Tests and Results


How and when to obtain test results from the surgery

Getting your test results

Laboratory test findings will usually be available one week from when the sample is taken.

If the result is available, you will be given the comment written by the doctor and if necessary you may be asked to make an appointment to see your GP. The reception team are not qualified to discuss test results. Bethesda Medical Centre does not routinely contact patients to let them know of test results because of the volume involved.

We do have a strict policy regarding confidentiality and data protection. In this respect, we will only give out results to the person they relate to unless that person has given prior permission for their release or if they are not capable of understanding them.

Once a doctor has reviewed your test results, you can view them:

  • Text (SMS) Message - SMS notification will only state whether they are normal or abnormal, and whether you need to see a GP for a follow-up. 
    • To ensure you get the best service from this new feature, please check your contact details are correct and up to date.
  • Telephone us on 01843 209 300 after 11am.

Questions about your results

Get in touch with the surgery if you want to talk to someone about your results.

Contact us


Blood Tests

A blood test is when a sample of blood is taken for testing in a laboratory. Blood tests have a wide range of uses and are one of the most common types of medical test.

For example, a blood test can be used to:

  • assess your general state of health
  • confirm the presence of a bacterial or viral infection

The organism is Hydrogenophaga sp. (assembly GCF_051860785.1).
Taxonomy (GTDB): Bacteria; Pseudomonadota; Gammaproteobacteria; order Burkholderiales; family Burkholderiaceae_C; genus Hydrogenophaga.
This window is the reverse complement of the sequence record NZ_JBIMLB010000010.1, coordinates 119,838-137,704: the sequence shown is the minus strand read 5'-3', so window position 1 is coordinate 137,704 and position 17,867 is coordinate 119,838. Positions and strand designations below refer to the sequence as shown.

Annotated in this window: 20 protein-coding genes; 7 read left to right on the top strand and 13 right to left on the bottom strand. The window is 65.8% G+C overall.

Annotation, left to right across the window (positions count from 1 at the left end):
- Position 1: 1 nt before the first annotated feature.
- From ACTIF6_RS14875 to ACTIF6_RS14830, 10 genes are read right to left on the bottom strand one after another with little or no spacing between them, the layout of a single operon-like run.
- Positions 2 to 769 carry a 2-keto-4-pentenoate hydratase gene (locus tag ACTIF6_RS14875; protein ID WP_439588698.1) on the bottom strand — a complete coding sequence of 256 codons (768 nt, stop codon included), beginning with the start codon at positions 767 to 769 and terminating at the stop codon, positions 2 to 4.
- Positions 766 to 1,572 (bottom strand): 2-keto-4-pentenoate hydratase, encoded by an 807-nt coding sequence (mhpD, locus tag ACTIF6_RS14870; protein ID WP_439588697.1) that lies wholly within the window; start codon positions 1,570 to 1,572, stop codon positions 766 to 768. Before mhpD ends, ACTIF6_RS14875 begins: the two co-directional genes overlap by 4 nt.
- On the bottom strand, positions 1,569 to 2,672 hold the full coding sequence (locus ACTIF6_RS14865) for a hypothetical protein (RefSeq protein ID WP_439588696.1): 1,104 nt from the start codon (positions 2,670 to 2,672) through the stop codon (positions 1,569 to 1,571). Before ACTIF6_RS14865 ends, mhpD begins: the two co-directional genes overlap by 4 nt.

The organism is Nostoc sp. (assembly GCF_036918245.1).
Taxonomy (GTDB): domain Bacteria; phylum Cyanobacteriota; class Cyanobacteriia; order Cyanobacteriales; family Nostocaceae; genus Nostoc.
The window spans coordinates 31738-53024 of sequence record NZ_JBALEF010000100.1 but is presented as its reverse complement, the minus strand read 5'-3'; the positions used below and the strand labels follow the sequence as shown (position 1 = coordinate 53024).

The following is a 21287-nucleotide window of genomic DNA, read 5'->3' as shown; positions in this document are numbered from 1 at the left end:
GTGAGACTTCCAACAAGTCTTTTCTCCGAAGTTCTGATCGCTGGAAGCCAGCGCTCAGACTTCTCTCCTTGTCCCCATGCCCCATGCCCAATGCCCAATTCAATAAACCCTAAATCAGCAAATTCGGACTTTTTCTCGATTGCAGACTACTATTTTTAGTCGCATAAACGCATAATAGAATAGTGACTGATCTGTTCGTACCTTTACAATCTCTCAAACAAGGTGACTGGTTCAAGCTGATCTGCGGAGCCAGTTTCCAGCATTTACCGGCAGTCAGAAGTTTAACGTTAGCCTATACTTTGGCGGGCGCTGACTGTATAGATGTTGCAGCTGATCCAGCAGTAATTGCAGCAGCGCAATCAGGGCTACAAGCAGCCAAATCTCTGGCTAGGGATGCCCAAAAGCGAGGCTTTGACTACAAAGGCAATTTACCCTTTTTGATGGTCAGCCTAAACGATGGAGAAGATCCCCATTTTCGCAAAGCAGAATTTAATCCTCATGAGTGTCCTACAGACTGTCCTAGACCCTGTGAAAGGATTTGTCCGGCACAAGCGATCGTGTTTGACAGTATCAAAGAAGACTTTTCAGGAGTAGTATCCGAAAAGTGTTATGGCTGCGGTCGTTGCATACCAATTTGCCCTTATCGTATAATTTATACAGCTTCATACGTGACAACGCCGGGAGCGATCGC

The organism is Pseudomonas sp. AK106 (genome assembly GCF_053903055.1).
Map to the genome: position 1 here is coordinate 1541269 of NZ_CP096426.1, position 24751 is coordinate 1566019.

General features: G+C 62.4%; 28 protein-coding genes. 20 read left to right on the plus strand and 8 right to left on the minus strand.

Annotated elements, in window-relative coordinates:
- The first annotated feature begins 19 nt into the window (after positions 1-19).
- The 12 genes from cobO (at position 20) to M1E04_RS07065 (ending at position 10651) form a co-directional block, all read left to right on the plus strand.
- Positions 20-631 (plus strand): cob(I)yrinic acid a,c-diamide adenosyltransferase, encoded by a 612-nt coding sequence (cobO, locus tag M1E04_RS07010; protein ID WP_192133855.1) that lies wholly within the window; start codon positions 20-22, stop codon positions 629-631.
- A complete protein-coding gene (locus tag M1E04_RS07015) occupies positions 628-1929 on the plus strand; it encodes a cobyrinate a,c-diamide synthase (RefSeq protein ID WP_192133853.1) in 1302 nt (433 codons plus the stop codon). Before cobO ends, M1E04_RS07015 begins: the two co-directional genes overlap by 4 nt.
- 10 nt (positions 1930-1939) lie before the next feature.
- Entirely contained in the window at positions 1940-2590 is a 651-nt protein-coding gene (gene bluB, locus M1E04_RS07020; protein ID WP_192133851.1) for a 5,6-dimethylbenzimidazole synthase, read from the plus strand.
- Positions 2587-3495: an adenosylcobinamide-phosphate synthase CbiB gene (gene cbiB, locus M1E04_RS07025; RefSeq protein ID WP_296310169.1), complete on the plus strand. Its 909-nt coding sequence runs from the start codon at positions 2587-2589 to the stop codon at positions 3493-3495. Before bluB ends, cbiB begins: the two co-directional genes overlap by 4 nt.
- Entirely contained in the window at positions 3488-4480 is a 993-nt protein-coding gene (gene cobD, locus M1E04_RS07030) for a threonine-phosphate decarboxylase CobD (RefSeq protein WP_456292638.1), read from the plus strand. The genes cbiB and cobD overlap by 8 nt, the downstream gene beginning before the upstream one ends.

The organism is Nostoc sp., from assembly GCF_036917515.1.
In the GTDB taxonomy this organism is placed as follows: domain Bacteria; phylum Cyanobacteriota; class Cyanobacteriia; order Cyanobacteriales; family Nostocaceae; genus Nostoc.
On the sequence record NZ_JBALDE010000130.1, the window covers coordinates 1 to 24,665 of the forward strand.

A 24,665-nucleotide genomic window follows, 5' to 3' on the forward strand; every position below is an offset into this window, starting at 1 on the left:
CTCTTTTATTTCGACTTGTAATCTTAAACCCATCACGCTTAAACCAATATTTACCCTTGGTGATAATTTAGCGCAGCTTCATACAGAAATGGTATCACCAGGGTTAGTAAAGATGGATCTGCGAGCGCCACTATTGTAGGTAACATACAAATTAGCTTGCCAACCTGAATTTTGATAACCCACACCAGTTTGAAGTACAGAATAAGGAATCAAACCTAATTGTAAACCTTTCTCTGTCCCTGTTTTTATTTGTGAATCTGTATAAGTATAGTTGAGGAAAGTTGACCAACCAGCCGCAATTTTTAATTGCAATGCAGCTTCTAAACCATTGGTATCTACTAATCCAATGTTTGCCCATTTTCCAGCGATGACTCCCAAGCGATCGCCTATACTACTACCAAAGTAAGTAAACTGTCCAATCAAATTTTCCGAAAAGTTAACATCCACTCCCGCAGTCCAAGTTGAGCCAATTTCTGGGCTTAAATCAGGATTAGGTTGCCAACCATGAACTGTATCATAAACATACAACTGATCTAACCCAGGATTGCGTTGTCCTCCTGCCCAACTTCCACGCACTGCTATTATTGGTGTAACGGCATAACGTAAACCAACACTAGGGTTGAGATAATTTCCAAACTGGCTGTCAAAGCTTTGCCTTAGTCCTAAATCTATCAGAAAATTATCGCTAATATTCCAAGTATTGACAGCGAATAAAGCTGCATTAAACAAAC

• see how well certain organs, such as the liver and kidneys, are functioning

A blood test usually involves the phlebotomist taking a blood sample from a blood vessel in your arm and the usual place for a sample is the inside of the elbow or wrist, where the veins are relatively close to the surface. Blood samples from children are most commonly taken from the back of the hand. The childs hand will be anaesthetised (numbed) with a special cream before the sample is taken.

Learn more about Blood Tests



An X-ray is a widely used diagnostic test to examine the inside of the body. X-rays are a very effective way of detecting problems with bones, such as fractures. They can also often identify problems with soft tissue, such as pneumonia or breast cancer.

If you have an X-ray, you will be asked to lie on a table or stand against a surface so that the part of your body being X-rayed is between the X-ray tube and the photographic plate.

An X-ray is usually carried out by a radiographer, a healthcare professional who specialises in using imaging technology, such as X-rays and ultrasound scanners.

Learn more about X-Rays

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